Daily Dose Of Jazz…

Fats Waller was born Thomas Wright Waller on May 21, 1904 in New York City. He started playing the piano when he was six and graduated to the organ in his father’s church four years later. At the age of fourteen he was playing the organ at the Lincoln Theater in Harlem. Within twelve months he had composed his first rag, and recorded his first piano solos “Muscle Shoals Blues” and “Birmingham Blues” in 1922 when he was 18 years old.

The prize pupil, friend and colleague of stride pianist James P. Johnson, he became one of the most popular performers of his era, finding critical and commercial success at home and Europe. Waller was a prolific songwriter, composing hundreds with his closest collaborator Andy Razaf and many became standards such as Honeysuckle Rose, Ain’t Misbehavin’ and Squeeze Me. He recorded profusely for RCA, Victor and EMI and performed and recorded with Gene Austin, Billy Banks, Adelaide Hall, Erskine Tate, Bill Coleman, Al Casey, Rudy Powell and Jack Teagarden among others.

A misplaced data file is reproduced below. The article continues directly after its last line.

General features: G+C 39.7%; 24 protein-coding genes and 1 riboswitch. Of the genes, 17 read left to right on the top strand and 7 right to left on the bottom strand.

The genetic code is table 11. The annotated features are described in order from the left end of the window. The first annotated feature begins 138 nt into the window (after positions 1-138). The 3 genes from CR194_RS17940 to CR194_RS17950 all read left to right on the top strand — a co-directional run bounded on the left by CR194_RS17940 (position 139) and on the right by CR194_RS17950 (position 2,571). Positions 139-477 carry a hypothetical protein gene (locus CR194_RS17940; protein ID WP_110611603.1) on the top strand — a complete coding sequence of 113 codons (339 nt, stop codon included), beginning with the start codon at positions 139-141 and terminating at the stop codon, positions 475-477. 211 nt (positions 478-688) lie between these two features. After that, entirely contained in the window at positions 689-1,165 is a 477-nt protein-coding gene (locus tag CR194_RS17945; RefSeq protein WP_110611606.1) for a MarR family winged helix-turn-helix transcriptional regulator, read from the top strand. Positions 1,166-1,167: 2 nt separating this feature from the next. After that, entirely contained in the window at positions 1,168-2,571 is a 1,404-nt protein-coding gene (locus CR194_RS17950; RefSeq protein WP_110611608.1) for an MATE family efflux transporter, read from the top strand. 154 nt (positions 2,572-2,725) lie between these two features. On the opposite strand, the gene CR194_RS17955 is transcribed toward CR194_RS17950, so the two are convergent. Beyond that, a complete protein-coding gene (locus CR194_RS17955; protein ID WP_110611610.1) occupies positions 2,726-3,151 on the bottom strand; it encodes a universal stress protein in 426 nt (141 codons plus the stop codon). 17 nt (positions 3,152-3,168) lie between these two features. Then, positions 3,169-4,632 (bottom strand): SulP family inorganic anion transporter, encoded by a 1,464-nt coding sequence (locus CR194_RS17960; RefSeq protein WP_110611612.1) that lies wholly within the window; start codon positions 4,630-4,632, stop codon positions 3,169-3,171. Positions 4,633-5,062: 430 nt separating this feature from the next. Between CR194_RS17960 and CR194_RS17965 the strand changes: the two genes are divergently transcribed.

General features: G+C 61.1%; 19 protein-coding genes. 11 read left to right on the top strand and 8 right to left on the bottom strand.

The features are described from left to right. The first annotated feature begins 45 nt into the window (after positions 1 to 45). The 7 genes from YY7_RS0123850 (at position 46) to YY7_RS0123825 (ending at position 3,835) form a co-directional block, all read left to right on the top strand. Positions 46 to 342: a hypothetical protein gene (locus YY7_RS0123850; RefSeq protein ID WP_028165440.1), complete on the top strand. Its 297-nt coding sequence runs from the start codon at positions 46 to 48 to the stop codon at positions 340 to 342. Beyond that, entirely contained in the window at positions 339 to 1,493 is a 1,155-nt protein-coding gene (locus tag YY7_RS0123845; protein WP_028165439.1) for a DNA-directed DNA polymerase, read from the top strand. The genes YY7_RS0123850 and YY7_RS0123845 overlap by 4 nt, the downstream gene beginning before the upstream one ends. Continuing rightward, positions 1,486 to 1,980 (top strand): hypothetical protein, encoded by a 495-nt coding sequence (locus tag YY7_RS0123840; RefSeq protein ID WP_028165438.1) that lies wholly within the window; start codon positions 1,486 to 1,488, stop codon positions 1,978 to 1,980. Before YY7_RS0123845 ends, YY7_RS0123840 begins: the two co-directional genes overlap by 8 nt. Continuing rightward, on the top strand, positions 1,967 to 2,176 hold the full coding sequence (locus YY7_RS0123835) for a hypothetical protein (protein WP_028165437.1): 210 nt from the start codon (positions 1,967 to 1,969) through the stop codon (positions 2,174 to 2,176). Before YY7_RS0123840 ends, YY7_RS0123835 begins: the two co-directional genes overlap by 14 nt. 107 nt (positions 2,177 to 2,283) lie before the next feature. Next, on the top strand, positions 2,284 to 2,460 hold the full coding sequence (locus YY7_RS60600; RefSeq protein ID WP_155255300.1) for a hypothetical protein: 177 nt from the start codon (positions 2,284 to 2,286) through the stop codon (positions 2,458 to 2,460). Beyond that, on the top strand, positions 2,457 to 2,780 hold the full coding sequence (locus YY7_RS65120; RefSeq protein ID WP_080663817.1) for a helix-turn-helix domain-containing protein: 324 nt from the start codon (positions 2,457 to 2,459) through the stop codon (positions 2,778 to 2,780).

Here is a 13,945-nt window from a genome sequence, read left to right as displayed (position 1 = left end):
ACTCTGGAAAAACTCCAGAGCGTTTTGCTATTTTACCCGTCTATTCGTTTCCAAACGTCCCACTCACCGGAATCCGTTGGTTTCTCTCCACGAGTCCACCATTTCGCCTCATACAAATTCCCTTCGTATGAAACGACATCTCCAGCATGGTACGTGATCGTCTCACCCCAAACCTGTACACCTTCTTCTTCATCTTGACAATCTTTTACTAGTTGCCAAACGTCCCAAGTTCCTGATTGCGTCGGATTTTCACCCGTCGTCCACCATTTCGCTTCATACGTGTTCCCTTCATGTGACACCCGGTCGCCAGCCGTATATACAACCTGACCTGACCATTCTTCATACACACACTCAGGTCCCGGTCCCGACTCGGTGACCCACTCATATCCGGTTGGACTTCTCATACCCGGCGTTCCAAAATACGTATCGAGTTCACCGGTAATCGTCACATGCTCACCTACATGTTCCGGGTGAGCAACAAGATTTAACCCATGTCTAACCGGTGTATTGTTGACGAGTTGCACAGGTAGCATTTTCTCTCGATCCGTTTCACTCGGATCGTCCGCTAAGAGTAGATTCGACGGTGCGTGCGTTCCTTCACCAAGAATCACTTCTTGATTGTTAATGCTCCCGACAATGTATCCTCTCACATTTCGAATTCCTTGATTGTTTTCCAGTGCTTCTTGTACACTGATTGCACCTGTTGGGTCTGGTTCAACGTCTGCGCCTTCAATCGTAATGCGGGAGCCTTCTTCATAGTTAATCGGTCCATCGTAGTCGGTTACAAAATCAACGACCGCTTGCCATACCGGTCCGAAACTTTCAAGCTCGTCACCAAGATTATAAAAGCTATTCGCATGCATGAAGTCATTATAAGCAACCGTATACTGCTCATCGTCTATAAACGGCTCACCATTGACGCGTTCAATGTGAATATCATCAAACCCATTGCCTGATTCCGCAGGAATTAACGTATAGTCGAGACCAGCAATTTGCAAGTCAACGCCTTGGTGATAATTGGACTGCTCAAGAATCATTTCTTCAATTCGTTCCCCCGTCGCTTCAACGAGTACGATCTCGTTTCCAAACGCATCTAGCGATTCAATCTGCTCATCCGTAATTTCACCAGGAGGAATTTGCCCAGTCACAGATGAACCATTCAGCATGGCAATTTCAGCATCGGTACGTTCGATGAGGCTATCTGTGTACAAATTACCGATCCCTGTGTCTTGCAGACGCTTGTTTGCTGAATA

Waller was kidnapped in Chicago leaving a performance in 1926, taken to the Hawthorne Inn, and upon insistence at gunpoint became the surprise guest at Al Capone’s birthday. Rumored he played three nights but when he left he was drunk, tired and thousands of dollars richer. He appeared on one of the first BBC radio broadcasts, influenced many pre-bop pianists such as Count Basie and Erroll Garner and was first to play syncopated jazz compositions were performed on a full sized church organ.

He received a Grammy Lifetime Achievement Award and was inducted into the Grammy Hall of Fame, Gennett Records Walk of Fame, Jazz At Lincoln Center: Nesuhi Ertegun Jazz Hall Of Fame, Big Band and Jazz Hall of Fame and the Songwriters Hall of Fame. Pianist, organist, composer, singer and comedic entertainer Fats Waller, passed away of pneumonia in Kansas City, Missouri on December 15, 1943.

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